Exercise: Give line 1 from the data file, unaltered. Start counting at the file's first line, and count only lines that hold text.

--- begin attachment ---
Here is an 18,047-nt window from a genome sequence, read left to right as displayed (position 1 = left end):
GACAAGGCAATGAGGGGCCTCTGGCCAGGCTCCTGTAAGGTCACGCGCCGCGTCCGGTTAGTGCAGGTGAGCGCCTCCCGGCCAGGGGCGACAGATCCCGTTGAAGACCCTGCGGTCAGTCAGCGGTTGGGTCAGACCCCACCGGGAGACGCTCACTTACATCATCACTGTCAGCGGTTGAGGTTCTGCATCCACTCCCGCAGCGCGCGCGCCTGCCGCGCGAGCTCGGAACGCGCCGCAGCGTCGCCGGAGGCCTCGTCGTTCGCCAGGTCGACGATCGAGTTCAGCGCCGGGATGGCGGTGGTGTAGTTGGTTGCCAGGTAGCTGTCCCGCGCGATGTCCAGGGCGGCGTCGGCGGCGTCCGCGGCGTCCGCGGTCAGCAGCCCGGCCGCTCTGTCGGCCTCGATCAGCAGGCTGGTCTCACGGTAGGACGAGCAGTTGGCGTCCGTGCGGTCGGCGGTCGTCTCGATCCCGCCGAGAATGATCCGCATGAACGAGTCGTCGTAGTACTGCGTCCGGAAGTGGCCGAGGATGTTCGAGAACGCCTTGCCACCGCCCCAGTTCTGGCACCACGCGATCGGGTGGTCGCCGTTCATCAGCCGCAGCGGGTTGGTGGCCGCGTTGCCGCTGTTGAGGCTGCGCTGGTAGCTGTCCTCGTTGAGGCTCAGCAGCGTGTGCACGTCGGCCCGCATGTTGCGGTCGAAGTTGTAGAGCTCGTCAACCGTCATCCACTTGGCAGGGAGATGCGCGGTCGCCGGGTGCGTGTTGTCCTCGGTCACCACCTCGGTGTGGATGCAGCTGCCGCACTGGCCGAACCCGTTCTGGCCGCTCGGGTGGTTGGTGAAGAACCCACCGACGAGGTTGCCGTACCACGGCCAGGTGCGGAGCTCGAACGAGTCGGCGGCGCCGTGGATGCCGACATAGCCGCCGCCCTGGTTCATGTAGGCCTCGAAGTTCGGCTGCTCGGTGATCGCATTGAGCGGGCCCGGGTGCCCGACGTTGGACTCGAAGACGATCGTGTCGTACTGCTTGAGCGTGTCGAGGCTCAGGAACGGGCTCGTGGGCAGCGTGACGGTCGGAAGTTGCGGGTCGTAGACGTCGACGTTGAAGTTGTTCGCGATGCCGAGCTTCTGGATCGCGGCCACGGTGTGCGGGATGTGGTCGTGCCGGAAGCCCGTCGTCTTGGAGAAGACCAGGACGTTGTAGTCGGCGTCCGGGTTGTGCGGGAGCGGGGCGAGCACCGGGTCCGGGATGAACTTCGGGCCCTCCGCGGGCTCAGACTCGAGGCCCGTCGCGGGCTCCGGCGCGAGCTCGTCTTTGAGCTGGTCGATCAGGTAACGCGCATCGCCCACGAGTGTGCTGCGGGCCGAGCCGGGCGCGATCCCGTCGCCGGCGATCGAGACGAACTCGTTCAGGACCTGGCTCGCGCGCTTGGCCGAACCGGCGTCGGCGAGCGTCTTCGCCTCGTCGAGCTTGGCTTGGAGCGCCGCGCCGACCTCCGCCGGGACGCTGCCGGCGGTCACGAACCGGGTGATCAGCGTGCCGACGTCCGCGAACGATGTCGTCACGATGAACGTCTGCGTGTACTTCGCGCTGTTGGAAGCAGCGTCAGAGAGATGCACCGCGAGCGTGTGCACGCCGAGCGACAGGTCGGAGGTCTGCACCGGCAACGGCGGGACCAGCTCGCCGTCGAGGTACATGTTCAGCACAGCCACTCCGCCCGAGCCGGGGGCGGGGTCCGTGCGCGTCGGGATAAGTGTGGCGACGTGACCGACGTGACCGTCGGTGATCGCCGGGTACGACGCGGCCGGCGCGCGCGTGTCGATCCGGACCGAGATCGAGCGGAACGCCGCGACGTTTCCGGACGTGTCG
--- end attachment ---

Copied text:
Here is an 18,047-nt window from a genome sequence, read left to right as displayed (position 1 = left end):